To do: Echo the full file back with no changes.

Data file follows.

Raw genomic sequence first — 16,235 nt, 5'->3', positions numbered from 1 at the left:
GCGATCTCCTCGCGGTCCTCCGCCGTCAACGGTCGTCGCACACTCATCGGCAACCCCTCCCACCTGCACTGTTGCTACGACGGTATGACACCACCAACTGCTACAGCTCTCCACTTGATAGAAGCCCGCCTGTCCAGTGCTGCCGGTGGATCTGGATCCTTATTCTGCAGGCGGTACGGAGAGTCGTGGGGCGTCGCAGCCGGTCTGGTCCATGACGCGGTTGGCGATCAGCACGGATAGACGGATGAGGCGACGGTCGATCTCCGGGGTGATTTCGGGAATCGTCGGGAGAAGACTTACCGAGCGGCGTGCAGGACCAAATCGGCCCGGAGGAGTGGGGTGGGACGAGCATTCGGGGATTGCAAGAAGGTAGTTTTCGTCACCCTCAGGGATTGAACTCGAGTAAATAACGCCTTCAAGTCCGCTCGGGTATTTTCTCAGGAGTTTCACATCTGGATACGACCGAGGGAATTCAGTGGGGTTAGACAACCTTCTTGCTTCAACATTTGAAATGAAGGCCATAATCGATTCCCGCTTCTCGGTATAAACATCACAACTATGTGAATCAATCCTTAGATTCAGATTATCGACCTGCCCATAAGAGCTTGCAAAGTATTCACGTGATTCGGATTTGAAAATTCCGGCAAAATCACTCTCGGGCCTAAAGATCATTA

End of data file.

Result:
Raw genomic sequence first — 16,235 nt, 5'->3', positions numbered from 1 at the left:
GCGATCTCCTCGCGGTCCTCCGCCGTCAACGGTCGTCGCACACTCATCGGCAACCCCTCCCACCTGCACTGTTGCTACGACGGTATGACACCACCAACTGCTACAGCTCTCCACTTGATAGAAGCCCGCCTGTCCAGTGCTGCCGGTGGATCTGGATCCTTATTCTGCAGGCGGTACGGAGAGTCGTGGGGCGTCGCAGCCGGTCTGGTCCATGACGCGGTTGGCGATCAGCACGGATAGACGGATGAGGCGACGGTCGATCTCCGGGGTGATTTCGGGAATCGTCGGGAGAAGACTTACCGAGCGGCGTGCAGGACCAAATCGGCCCGGAGGAGTGGGGTGGGACGAGCATTCGGGGATTGCAAGAAGGTAGTTTTCGTCACCCTCAGGGATTGAACTCGAGTAAATAACGCCTTCAAGTCCGCTCGGGTATTTTCTCAGGAGTTTCACATCTGGATACGACCGAGGGAATTCAGTGGGGTTAGACAACCTTCTTGCTTCAACATTTGAAATGAAGGCCATAATCGATTCCCGCTTCTCGGTATAAACATCACAACTATGTGAATCAATCCTTAGATTCAGATTATCGACCTGCCCATAAGAGCTTGCAAAGTATTCACGTGATTCGGATTTGAAAATTCCGGCAAAATCACTCTCGGGCCTAAAGATCATTA